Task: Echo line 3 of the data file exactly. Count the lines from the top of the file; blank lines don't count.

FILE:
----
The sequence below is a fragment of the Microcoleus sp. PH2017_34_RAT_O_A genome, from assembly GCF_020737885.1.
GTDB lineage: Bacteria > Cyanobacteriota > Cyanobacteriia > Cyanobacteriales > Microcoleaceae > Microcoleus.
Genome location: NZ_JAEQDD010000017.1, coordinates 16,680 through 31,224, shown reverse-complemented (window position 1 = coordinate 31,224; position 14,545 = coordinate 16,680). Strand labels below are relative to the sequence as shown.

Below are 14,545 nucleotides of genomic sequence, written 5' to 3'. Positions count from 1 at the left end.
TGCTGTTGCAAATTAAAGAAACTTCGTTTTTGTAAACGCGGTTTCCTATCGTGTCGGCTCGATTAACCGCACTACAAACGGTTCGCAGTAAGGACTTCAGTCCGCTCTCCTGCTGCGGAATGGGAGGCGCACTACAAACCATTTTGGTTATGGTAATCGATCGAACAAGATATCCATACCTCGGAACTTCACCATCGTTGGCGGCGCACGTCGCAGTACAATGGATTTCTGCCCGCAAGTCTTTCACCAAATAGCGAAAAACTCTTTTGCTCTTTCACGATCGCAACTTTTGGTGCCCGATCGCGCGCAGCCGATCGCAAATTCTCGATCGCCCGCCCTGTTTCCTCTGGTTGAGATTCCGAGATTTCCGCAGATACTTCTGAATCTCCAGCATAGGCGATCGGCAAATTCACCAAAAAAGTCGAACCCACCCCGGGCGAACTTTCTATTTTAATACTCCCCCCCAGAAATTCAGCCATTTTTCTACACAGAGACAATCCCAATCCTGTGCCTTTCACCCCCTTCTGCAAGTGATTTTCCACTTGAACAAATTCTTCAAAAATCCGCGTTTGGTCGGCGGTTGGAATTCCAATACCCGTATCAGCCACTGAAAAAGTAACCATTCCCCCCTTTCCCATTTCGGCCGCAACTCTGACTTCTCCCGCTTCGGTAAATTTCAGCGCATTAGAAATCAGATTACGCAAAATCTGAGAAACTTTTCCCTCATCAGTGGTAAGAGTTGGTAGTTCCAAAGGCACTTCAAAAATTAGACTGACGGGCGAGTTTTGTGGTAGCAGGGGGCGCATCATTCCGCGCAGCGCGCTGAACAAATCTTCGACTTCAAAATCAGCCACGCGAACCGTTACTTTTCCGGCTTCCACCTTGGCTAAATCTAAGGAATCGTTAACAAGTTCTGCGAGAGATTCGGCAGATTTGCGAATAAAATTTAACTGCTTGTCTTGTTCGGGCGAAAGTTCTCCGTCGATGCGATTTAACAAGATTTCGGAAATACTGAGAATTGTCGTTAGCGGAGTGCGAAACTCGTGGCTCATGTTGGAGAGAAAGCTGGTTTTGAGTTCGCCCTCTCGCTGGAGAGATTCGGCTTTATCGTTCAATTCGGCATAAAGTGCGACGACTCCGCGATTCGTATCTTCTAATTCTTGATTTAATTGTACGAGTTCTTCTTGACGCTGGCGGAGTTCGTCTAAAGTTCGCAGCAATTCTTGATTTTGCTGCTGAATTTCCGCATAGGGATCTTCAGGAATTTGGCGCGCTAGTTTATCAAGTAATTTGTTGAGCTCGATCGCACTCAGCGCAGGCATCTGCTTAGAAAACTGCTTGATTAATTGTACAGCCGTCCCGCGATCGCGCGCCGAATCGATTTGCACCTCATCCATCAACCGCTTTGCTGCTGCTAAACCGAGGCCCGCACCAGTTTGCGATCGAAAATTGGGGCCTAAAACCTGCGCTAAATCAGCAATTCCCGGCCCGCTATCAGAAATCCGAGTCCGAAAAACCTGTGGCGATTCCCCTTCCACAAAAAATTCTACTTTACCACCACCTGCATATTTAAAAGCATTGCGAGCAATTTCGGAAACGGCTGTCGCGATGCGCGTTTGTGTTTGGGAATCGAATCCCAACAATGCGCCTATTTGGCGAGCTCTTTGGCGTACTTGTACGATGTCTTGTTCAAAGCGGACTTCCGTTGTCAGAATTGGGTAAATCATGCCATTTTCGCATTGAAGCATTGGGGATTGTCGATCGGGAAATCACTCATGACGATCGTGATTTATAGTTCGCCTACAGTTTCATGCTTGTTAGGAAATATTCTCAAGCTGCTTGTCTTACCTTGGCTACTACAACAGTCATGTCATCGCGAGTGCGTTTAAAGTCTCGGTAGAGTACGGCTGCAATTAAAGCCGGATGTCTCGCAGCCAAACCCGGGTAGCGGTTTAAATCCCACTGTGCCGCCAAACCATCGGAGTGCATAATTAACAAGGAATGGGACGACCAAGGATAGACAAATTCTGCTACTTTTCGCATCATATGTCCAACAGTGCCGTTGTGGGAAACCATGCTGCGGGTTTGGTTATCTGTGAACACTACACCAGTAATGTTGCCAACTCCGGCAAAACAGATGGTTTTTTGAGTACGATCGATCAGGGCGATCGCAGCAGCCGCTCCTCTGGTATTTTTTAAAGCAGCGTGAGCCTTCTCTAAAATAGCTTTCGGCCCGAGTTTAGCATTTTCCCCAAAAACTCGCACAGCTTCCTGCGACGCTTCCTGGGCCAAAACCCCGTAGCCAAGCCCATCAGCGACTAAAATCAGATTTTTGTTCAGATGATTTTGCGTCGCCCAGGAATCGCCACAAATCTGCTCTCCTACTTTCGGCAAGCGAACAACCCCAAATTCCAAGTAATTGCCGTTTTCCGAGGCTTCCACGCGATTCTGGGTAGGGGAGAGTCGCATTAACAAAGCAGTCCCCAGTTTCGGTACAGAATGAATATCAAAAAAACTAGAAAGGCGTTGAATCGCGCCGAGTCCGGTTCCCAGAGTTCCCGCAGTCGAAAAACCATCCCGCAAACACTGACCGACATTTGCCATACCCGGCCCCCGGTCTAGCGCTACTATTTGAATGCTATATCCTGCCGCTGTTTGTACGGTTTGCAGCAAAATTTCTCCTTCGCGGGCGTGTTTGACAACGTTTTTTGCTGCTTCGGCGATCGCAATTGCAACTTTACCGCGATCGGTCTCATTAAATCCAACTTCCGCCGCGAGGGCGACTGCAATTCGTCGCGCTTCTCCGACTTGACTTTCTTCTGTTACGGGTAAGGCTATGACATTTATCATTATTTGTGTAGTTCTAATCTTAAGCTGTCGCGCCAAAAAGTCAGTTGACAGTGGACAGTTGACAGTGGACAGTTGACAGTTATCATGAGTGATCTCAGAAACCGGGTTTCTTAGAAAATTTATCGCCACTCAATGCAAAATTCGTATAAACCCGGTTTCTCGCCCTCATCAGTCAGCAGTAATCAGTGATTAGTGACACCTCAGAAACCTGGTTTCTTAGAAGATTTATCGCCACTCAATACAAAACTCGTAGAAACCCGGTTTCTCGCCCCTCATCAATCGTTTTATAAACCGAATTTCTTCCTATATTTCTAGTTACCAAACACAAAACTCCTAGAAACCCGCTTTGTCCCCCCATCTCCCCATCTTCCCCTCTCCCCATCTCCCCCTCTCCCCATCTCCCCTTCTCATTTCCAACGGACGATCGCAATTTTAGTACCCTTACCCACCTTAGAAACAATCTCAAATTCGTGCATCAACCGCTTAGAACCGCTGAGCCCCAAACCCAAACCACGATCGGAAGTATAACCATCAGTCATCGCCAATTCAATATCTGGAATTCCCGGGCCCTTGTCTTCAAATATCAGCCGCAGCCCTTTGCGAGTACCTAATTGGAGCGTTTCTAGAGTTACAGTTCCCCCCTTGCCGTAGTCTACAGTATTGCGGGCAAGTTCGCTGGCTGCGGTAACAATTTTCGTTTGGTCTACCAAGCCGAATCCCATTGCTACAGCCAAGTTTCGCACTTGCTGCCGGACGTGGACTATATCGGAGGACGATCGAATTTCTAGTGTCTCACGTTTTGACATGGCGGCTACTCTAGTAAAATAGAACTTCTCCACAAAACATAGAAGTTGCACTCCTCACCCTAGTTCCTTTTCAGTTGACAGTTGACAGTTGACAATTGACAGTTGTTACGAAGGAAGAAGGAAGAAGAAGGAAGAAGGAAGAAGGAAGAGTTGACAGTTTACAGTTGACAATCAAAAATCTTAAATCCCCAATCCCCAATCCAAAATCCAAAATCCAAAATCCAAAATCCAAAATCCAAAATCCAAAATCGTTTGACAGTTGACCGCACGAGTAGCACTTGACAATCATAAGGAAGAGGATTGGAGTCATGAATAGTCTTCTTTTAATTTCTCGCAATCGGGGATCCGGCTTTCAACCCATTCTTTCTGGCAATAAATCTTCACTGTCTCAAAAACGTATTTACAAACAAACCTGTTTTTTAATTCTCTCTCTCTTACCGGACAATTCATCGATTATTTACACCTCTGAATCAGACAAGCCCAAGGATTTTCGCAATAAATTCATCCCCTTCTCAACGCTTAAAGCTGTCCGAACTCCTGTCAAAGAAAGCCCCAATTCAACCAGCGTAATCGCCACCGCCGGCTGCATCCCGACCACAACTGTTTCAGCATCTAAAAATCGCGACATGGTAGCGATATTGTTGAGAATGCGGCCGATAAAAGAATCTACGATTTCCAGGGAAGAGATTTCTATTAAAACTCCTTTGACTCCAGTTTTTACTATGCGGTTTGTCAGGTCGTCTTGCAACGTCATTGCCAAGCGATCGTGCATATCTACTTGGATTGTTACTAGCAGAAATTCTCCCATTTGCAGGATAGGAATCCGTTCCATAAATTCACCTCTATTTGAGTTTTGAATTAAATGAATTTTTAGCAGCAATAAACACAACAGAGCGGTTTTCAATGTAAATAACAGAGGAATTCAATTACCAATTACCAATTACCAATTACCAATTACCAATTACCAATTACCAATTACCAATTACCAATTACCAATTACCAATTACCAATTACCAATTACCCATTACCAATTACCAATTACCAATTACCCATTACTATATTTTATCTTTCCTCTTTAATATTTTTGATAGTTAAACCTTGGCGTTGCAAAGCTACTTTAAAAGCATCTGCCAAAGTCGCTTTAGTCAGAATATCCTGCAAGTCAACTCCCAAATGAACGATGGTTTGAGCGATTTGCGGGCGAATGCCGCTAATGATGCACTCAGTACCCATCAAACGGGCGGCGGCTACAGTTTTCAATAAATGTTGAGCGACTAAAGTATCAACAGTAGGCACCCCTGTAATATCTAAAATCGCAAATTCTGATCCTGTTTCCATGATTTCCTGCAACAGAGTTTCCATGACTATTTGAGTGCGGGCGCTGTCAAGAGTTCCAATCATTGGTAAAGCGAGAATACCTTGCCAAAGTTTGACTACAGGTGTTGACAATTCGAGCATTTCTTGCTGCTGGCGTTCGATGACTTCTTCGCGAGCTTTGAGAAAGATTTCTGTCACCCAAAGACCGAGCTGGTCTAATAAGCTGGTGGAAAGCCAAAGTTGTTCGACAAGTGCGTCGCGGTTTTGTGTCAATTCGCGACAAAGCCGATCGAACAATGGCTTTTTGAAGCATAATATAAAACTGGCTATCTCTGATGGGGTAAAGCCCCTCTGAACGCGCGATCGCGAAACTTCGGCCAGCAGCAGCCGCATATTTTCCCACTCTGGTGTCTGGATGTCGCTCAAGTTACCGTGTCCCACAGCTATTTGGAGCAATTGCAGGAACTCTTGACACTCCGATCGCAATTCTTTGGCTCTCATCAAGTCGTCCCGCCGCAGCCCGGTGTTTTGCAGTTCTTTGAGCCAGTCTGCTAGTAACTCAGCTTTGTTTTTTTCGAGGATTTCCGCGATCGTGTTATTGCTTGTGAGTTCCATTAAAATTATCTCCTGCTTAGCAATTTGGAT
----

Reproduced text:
Genome location: NZ_JAEQDD010000017.1, coordinates 16,680 through 31,224, shown reverse-complemented (window position 1 = coordinate 31,224; position 14,545 = coordinate 16,680). Strand labels below are relative to the sequence as shown.